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By: Admin    April 11 2017 , 10:56 am
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Not everyone knows the surprising abilities of certain food scraps that are commonly thrown away. Next time you tuck into one of your favorite foods, instead of trashing the remains, consult this handy list for how you can reuse and transform it into something totally different.

Stone Fruit Pits

The huge pits that you typically throw away while prepping game day guacamole or summer peach pie are actually filled with interesting uses that you would never suspect.

Avocado pits can be used to make rejuvenating facial scrubs. The pit is first dried out, then ground up and mixed with  natural oils or an organic facial cleanser. The pits are rich in minerals such as calcium and potassium, and many beauty bloggers swear by its ability to give your face a healthy and youthful glow. YouTube makeup artist Dulce Candy has a DIY video tutorial for the pit cleanser.

You can dry pits from peaches, nectarines, and plums to make your own potpourri. The dried pits add fruity fragrances to a mix of dried flowers, fruit peels, or spices. A great example is this “Peach Harvest Potpourri” from Chickens in the Road, but there are all sorts of different recipes you can consult to craft your own unique potpourri.

Dried cherry pits can be used as the perfect filler for a homemade heating pad, like this DIY one from Joybilee Farm. These pads are simply made from fabric, filled with the pits, and then microwaved. The pits inside retain heat for a natural, comforting way to soothe back aches and muscle cramps. It is a great way to treat yourself, or makes an ideal gift for a friend.

Coffee Grounds

The grounds from your morning cup of joe can have a wonderful effect on your garden by creating great compost. Coffee grounds are high in nitrogen, which help heat up the compost pile, working the ingredients to develop rich nutrients for your plants. If you use paper filters in your coffeemaker, you can actually toss the filter and the grounds right into the pile to naturally decompose. Or, if you are not an avid composter, you can spread used coffee grounds right on particular plants such as Azelieas or Rhododendrons – these plants thrive from the acid in coffee grounds.

Maybe gardening is not your thing: coffee grounds also work well in homemade facials as an exfoliator for your pores. This homemade coffee face scrub from MissWish uses grounds, Epsom salt, brown sugar, and coconut oil. Some beauty experts even recommend coffee to combat cellulite, as the grounds are great for softening and hydrating overworked skin – PopSugar has a DIY coffee bean body scrub guide for that purpose. FitMud points out that the caffeine content in coffee grounds also “helps tighten the skin,” “minimize[s] the appearance of puffy eyes,” and “help[s] treat non-hereditary dark circles under the eyes.” Who knew!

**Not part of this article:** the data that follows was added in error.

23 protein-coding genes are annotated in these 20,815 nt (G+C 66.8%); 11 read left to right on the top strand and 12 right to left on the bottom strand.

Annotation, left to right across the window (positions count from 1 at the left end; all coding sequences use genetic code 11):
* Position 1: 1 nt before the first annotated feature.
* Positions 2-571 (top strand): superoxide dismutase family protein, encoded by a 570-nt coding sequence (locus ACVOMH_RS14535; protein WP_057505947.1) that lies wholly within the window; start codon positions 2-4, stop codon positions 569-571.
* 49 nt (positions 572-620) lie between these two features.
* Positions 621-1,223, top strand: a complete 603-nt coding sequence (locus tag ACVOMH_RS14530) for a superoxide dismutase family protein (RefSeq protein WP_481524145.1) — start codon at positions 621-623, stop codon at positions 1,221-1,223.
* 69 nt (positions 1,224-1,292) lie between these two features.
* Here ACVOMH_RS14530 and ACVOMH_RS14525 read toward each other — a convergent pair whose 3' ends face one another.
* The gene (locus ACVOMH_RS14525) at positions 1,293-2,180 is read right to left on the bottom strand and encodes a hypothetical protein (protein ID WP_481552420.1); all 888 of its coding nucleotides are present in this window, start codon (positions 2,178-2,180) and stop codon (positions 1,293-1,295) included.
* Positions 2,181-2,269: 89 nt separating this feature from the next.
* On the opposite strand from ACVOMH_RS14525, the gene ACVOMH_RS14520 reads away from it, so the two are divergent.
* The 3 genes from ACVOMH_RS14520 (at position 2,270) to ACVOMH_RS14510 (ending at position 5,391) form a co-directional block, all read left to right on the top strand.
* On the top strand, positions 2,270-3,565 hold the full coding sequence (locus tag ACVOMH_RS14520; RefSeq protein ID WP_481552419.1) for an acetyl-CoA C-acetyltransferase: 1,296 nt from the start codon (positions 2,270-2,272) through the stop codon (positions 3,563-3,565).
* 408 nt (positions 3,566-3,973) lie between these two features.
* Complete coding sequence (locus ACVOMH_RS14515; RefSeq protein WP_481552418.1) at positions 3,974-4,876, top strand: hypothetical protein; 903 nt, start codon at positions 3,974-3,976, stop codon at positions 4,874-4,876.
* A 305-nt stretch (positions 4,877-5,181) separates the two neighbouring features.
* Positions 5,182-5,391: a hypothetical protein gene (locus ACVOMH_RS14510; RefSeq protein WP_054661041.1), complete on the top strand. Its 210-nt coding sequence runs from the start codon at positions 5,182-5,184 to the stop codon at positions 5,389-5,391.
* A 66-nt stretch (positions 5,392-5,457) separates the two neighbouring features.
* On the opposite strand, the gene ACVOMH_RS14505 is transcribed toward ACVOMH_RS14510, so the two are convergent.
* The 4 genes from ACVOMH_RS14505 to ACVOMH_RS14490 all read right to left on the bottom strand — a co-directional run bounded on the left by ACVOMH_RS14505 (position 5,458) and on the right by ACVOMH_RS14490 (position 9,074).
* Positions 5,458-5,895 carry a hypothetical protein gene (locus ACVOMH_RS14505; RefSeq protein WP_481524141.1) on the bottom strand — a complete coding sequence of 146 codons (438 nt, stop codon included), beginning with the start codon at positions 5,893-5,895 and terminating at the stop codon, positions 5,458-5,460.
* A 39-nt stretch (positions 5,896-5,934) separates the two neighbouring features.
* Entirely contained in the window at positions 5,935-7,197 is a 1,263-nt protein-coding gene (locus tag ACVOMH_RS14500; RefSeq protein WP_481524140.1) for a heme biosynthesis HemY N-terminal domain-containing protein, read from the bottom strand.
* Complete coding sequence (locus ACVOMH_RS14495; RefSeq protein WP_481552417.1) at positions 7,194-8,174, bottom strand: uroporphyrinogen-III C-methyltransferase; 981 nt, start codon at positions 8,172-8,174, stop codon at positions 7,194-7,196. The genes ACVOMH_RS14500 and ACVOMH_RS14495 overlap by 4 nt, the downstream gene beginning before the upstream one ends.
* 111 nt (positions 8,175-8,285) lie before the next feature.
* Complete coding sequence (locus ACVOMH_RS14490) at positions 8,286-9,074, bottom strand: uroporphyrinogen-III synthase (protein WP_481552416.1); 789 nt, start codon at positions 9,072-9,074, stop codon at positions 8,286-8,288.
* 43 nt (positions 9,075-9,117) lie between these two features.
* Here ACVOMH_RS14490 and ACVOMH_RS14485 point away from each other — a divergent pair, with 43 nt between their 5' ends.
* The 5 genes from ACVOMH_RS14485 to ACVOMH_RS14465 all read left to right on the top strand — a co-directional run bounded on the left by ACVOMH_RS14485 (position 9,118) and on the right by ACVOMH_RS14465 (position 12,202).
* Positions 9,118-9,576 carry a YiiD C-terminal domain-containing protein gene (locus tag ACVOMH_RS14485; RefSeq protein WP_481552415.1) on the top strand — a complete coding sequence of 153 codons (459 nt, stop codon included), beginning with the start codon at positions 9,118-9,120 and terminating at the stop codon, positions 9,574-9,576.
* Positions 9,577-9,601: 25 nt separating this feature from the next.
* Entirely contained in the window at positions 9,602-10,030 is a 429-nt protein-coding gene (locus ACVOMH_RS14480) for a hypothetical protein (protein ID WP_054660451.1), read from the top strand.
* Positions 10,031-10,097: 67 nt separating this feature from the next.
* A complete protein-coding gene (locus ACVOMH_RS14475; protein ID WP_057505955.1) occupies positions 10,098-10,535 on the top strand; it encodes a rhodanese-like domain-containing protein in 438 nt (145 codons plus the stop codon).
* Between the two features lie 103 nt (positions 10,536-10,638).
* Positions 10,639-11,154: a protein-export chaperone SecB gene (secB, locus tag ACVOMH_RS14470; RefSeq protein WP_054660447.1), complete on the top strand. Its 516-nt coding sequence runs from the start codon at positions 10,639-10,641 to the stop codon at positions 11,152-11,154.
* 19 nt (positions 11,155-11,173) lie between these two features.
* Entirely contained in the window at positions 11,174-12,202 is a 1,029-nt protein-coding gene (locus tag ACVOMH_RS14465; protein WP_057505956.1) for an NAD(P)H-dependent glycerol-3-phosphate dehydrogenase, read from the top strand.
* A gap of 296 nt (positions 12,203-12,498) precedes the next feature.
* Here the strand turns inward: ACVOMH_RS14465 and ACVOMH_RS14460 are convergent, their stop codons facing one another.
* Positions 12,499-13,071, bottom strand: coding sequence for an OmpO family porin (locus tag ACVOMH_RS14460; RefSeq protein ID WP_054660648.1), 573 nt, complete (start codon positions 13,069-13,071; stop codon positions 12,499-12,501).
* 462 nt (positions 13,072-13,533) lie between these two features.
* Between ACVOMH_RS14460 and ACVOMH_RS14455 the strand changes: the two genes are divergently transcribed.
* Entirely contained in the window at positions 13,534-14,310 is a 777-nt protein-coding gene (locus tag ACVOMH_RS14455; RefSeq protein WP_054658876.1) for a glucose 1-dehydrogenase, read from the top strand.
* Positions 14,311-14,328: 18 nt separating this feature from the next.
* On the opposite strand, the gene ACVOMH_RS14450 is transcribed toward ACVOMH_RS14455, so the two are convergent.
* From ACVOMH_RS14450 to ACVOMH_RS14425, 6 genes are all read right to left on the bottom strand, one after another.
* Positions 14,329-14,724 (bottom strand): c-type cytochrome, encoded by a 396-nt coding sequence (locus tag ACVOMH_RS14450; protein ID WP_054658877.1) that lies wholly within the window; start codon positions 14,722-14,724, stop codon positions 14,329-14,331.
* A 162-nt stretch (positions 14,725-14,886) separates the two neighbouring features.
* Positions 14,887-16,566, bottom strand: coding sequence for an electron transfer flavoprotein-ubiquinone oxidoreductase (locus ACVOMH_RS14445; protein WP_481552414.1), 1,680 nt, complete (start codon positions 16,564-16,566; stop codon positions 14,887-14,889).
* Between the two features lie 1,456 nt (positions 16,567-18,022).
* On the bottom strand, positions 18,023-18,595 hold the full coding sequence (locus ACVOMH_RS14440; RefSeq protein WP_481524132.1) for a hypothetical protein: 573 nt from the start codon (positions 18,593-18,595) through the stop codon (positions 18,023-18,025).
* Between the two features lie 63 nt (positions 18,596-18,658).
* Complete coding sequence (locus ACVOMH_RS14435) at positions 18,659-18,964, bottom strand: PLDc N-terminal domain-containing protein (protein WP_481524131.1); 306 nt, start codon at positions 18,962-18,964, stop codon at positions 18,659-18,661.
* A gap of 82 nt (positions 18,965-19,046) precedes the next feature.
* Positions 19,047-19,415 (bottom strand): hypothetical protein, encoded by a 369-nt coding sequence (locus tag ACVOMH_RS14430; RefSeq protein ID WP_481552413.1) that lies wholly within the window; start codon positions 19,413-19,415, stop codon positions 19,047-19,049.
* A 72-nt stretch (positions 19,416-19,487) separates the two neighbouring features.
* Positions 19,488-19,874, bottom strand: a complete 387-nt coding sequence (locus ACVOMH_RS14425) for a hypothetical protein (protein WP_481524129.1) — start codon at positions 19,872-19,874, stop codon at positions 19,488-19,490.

Vegetable Scraps

Most recipes involve cleaning and cutting up veggies, peeling skins off or chopping off their tops. But do not throw those scraps away, because they are the perfect ingredients for delicious, homemade vegetable broth. You can keep a gallon bag in your freezer and keep topping it off with new scraps whenever you get them. When you have the time to make the broth, you can dump the entire bag’s contents into a pot, cover the scraps with water, and simmer them. It takes only a few moments of prep, and the results save you money and provide a great addition to gravies, soups, or casseroles. Here is a helpful video tutorial from Buzzfeed’s Tasty showing you how to do it.

If Easter is near, or if you are crafty with clothes, certain vegetable scraps can also be used to make homemade dye for eggs and fabrics. Boiled onion skins will make a rich, yellow color; leftover beet pulp will make pink; and purple cabbage remnants make blue.

Stale Bread

You were crazy about your artisanal loaf when it was full, but now that you are down to the stale bread butts, you feel less excited about eating it. No need to worry or waste! Give the bread scraps a whiz in your food processor and then store them in your pantry in a tight jar – you will have homemade breadcrumbs to whip out the next time a recipe calls for them. Or, cube the bread and make delicious homemade croutons (like these from The Pioneer Woman) to serve with salads and soups.

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Jane Middleton Aug 23,2017

Thank you for the reminder about uses for stale bread. I tend to forget about making bread crumbs. Bookmarking this!

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